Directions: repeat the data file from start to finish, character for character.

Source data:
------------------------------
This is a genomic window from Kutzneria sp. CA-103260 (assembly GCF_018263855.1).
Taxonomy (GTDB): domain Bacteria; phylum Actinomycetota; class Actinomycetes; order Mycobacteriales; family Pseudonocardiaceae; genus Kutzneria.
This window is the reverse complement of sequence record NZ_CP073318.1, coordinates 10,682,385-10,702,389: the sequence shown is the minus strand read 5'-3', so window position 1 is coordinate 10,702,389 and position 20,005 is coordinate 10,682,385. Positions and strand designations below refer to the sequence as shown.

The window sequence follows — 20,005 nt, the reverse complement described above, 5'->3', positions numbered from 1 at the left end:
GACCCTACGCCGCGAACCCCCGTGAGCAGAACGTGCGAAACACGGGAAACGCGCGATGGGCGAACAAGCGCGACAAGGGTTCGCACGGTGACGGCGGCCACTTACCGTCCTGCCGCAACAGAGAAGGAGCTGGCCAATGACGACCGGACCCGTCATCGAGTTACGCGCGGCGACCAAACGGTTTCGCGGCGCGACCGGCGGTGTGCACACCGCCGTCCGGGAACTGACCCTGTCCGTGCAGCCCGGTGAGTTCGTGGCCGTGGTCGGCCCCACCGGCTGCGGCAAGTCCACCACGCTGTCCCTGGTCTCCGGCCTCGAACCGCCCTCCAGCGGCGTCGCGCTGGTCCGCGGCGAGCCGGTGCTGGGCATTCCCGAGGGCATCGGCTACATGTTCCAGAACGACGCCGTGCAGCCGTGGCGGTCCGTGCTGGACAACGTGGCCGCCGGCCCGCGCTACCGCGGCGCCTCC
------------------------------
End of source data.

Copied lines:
This is a genomic window from Kutzneria sp. CA-103260 (assembly GCF_018263855.1).
Taxonomy (GTDB): domain Bacteria; phylum Actinomycetota; class Actinomycetes; order Mycobacteriales; family Pseudonocardiaceae; genus Kutzneria.
This window is the reverse complement of sequence record NZ_CP073318.1, coordinates 10,682,385-10,702,389: the sequence shown is the minus strand read 5'-3', so window position 1 is coordinate 10,702,389 and position 20,005 is coordinate 10,682,385. Positions and strand designations below refer to the sequence as shown.

The window sequence follows — 20,005 nt, the reverse complement described above, 5'->3', positions numbered from 1 at the left end:
GACCCTACGCCGCGAACCCCCGTGAGCAGAACGTGCGAAACACGGGAAACGCGCGATGGGCGAACAAGCGCGACAAGGGTTCGCACGGTGACGGCGGCCACTTACCGTCCTGCCGCAACAGAGAAGGAGCTGGCCAATGACGACCGGACCCGTCATCGAGTTACGCGCGGCGACCAAACGGTTTCGCGGCGCGACCGGCGGTGTGCACACCGCCGTCCGGGAACTGACCCTGTCCGTGCAGCCCGGTGAGTTCGTGGCCGTGGTCGGCCCCACCGGCTGCGGCAAGTCCACCACGCTGTCCCTGGTCTCCGGCCTCGAACCGCCCTCCAGCGGCGTCGCGCTGGTCCGCGGCGAGCCGGTGCTGGGCATTCCCGAGGGCATCGGCTACATGTTCCAGAACGACGCCGTGCAGCCGTGGCGGTCCGTGCTGGACAACGTGGCCGCCGGCCCGCGCTACCGCGGCGCCTCC